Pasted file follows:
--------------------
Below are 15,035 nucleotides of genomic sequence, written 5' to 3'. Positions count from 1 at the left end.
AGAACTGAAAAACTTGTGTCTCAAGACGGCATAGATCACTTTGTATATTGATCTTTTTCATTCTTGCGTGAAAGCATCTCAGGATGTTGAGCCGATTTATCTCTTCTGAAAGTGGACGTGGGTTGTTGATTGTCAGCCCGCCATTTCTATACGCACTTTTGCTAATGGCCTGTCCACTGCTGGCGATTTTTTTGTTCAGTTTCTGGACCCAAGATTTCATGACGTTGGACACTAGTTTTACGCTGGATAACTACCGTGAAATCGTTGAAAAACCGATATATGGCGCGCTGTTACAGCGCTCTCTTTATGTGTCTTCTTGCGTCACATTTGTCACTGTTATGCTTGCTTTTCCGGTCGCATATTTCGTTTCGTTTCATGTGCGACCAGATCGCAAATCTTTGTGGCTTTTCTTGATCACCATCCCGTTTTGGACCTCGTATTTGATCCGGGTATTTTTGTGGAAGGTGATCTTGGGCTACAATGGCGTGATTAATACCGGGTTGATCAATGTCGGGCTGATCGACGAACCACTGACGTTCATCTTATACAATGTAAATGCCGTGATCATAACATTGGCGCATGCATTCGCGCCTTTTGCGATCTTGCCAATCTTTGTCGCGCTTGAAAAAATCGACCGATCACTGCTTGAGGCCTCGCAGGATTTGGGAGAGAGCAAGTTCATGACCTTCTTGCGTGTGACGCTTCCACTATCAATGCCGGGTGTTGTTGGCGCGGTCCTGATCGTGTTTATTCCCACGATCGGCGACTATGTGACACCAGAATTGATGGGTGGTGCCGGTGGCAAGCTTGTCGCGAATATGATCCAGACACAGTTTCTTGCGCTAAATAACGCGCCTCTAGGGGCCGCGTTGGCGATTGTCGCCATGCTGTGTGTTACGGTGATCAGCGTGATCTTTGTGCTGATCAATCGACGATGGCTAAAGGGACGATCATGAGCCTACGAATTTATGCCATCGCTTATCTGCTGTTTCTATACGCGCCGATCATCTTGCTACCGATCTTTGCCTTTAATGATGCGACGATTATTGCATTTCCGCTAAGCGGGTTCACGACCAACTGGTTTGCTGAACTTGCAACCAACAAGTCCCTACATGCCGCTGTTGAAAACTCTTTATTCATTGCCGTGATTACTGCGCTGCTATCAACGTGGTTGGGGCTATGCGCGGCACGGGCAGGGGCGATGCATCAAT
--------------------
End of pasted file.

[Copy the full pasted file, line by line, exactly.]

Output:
Below are 15,035 nucleotides of genomic sequence, written 5' to 3'. Positions count from 1 at the left end.
AGAACTGAAAAACTTGTGTCTCAAGACGGCATAGATCACTTTGTATATTGATCTTTTTCATTCTTGCGTGAAAGCATCTCAGGATGTTGAGCCGATTTATCTCTTCTGAAAGTGGACGTGGGTTGTTGATTGTCAGCCCGCCATTTCTATACGCACTTTTGCTAATGGCCTGTCCACTGCTGGCGATTTTTTTGTTCAGTTTCTGGACCCAAGATTTCATGACGTTGGACACTAGTTTTACGCTGGATAACTACCGTGAAATCGTTGAAAAACCGATATATGGCGCGCTGTTACAGCGCTCTCTTTATGTGTCTTCTTGCGTCACATTTGTCACTGTTATGCTTGCTTTTCCGGTCGCATATTTCGTTTCGTTTCATGTGCGACCAGATCGCAAATCTTTGTGGCTTTTCTTGATCACCATCCCGTTTTGGACCTCGTATTTGATCCGGGTATTTTTGTGGAAGGTGATCTTGGGCTACAATGGCGTGATTAATACCGGGTTGATCAATGTCGGGCTGATCGACGAACCACTGACGTTCATCTTATACAATGTAAATGCCGTGATCATAACATTGGCGCATGCATTCGCGCCTTTTGCGATCTTGCCAATCTTTGTCGCGCTTGAAAAAATCGACCGATCACTGCTTGAGGCCTCGCAGGATTTGGGAGAGAGCAAGTTCATGACCTTCTTGCGTGTGACGCTTCCACTATCAATGCCGGGTGTTGTTGGCGCGGTCCTGATCGTGTTTATTCCCACGATCGGCGACTATGTGACACCAGAATTGATGGGTGGTGCCGGTGGCAAGCTTGTCGCGAATATGATCCAGACACAGTTTCTTGCGCTAAATAACGCGCCTCTAGGGGCCGCGTTGGCGATTGTCGCCATGCTGTGTGTTACGGTGATCAGCGTGATCTTTGTGCTGATCAATCGACGATGGCTAAAGGGACGATCATGAGCCTACGAATTTATGCCATCGCTTATCTGCTGTTTCTATACGCGCCGATCATCTTGCTACCGATCTTTGCCTTTAATGATGCGACGATTATTGCATTTCCGCTAAGCGGGTTCACGACCAACTGGTTTGCTGAACTTGCAACCAACAAGTCCCTACATGCCGCTGTTGAAAACTCTTTATTCATTGCCGTGATTACTGCGCTGCTATCAACGTGGTTGGGGCTATGCGCGGCACGGGCAGGGGCGATGCATCAAT